On August 3, 2016, Revitalization filed its complaint in King County Superior Court against Equinix claiming monies due in the amount of $251, 216.01 for labor and supplies that Lighthouse provided to Equinix.[4] (Notice (Dkt. # 1) at 3, Ex. 2 ¶ 3.3.) On August 29, 2016, Equinix removed this suit to federal court pursuant to 28 U.S.C. § 1332(a). (Id. at 1-2.) On December 7, 2016, Equinix filed the instant motion for summary judgment. (Mot. at 10.)


         A. Summary Judgment Standard

         Summary judgment is appropriate if the evidence shows “that there is no genuine dispute as to any material fact and the movant is entitled to judgment as a matter of law.” Fed.R.Civ.P. 56(a); see Celotex Corp. v. Catrett, 477 U.S. 317, 322 (1986); Galen v. Cty. of L.A., 477 F.3d 652, 658 (9th Cir. 2007). A fact is “material” if it might affect the outcome of the case. Anderson v. Liberty Lobby, Inc., 477 U.S. 242, 248 (1986). A factual dispute is “‘genuine' only if there is sufficient evidence for a reasonable fact finder to find for the non-moving party.” Far Out Prods., Inc. v. Oskar, 247 F.3d 986, 992 (9th Cir. 2001) (citing Anderson, 477 U.S. at 248-49).

         The moving party bears the initial burden of showing there is no genuine dispute of material fact and that the movant is entitled to prevail as a matter of law. Celotex, 477 U.S. at 323. If the moving party does not bear the ultimate burden of persuasion at trial, it can show the absence of a dispute of material fact in two ways: (1) by producing evidence negating an essential element of the nonmoving party's case, or (2) by showing that the nonmoving party lacks evidence of an essential element of its claim or defense. Nissan Fire & Marine Ins. Co. v. Fritz Cos., 210 F.3d 1099, 1106 (9th Cir. 2000). “When the party moving for summary judgment would bear the burden of proof at trial, it must come forward with evidence which would entitle it to a directed verdict if the evidence went uncontroverted at trial.” C.A.R. Transp. Brokerage v. Darden Rests., Inc., 213 F.3d 474, 480 (9th Cir. 2000). If the moving party meets its burden of production, the burden then shifts to the nonmoving party to identify specific facts from which a fact finder could reasonably find in the nonmoving party's favor. Celotex, 477 U.S. at 324; Anderson, 477 U.S. at 252.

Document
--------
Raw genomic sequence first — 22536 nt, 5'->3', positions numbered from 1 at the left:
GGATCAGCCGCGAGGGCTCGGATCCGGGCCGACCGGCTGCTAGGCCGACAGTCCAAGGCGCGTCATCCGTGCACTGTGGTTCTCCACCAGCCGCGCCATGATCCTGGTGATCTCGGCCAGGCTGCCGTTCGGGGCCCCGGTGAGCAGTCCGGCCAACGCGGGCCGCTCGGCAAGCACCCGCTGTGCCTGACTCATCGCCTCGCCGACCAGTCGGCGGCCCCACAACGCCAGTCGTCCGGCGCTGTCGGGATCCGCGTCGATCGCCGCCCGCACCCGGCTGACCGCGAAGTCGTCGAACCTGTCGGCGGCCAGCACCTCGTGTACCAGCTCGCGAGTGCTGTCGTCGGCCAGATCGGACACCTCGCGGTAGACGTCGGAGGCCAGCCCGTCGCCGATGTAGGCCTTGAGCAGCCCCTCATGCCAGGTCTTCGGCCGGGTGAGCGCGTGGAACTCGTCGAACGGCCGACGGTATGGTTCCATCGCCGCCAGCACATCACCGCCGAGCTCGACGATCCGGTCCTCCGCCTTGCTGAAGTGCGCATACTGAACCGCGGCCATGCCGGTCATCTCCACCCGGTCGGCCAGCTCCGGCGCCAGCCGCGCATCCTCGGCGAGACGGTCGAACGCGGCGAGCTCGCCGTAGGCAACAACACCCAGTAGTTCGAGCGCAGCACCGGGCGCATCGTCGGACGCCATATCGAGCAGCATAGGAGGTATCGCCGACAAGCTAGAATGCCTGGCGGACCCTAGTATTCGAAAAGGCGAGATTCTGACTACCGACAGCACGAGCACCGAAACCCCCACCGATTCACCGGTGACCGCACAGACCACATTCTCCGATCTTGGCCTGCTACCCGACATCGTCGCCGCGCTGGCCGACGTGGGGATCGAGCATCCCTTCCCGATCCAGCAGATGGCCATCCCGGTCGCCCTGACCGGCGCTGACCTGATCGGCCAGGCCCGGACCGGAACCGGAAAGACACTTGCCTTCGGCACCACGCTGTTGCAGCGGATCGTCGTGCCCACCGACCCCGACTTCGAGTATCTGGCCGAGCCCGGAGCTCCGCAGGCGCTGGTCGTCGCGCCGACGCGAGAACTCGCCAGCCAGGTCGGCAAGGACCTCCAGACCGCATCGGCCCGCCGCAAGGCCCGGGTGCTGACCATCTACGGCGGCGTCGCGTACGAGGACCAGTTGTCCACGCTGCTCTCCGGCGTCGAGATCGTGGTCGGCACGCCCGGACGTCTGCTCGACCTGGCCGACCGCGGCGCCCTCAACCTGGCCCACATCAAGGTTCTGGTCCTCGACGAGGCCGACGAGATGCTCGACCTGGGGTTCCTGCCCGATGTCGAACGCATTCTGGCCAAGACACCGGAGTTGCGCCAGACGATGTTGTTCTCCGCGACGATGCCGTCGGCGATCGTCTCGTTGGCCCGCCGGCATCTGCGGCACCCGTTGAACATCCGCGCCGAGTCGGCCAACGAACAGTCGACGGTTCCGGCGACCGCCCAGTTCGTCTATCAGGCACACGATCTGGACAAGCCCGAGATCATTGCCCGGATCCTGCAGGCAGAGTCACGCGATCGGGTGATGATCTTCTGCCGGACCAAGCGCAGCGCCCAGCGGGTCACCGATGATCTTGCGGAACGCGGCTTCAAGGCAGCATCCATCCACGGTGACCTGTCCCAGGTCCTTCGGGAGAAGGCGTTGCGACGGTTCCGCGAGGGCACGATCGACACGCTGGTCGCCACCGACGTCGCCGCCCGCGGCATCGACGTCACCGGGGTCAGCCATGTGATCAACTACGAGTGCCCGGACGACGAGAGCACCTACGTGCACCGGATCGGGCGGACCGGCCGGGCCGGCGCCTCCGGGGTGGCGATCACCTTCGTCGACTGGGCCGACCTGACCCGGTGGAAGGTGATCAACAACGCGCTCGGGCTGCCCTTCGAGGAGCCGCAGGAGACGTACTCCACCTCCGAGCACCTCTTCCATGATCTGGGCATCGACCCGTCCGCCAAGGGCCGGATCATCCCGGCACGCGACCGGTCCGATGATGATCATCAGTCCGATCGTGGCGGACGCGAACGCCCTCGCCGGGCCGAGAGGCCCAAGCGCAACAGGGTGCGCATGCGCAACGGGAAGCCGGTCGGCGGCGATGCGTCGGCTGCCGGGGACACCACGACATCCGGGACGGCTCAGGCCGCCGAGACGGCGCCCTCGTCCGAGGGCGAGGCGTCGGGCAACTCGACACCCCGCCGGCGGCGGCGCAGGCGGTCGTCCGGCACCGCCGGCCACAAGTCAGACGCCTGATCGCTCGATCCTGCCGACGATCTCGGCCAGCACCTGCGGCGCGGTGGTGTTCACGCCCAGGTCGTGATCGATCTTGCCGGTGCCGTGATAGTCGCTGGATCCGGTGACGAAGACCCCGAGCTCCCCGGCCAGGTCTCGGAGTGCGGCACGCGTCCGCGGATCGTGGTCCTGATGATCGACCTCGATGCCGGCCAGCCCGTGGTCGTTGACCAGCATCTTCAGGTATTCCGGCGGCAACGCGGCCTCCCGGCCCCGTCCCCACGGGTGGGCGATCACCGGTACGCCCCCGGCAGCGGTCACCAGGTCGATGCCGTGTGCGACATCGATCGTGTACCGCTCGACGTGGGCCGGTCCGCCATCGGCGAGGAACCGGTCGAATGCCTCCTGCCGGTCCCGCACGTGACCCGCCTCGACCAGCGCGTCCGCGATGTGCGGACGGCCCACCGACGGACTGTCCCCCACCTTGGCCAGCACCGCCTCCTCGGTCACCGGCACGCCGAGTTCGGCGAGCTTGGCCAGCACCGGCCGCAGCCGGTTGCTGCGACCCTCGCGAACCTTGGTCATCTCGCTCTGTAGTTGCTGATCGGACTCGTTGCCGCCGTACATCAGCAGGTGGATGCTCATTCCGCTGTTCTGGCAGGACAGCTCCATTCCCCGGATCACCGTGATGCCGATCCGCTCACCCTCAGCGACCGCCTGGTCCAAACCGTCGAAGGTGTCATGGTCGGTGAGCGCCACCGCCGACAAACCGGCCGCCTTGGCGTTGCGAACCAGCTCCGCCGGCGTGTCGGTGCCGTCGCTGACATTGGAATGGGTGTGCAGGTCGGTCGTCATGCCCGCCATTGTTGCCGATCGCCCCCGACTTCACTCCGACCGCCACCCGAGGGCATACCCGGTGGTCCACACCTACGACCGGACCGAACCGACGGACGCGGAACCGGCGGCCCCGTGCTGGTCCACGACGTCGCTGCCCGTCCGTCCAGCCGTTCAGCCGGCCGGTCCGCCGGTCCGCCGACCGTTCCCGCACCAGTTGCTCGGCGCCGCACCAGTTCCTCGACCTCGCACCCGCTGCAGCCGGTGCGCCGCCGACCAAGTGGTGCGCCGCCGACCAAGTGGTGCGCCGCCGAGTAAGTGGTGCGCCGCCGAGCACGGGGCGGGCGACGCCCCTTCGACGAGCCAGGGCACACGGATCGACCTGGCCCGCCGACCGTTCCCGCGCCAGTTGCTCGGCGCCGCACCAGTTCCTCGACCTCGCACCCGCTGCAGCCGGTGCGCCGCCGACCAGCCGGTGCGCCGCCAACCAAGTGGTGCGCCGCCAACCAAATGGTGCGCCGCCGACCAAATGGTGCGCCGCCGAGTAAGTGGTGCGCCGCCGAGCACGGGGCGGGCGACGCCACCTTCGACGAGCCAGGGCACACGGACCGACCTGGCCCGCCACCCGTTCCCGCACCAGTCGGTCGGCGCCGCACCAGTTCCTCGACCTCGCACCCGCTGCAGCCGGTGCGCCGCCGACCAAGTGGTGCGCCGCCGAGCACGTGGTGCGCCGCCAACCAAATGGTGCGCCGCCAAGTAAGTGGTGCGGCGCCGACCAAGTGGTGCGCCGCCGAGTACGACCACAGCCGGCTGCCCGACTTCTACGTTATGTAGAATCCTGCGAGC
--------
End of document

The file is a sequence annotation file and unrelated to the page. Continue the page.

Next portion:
The court is “required to view the facts and draw reasonable inferences in the light most favorable to the [non-moving] party.” Scott v. Harris, 550 U.S. 372, 378 (2007). The court may not weigh evidence or make credibility determinations in analyzing a motion for summary judgment because these responsibilities belong to the jury, not a judge. Anderson, 477 U.S. at 249-50. Nevertheless, the nonmoving party “must do more than simply show that there is some metaphysical doubt as to the material facts . . . . Where the record taken as a whole could not lead a rational trier of fact to find for the nonmoving party, there is no genuine issue for trial.” Scott, 550 U.S. at 380 (internal quotation marks omitted) (quoting Matsushita Elec. Indus. Co. v. Zenith Radio Corp., 475 U.S. 574, 586-87 (1986)). Accordingly, “mere allegation and speculation do not create a factual dispute for purposes of summary judgment.” Nelson v. Pima Cmty. Coll., 83 F.3d 1075, 1081 (9th Cir. 1996).

         B. Equinix's Motion ...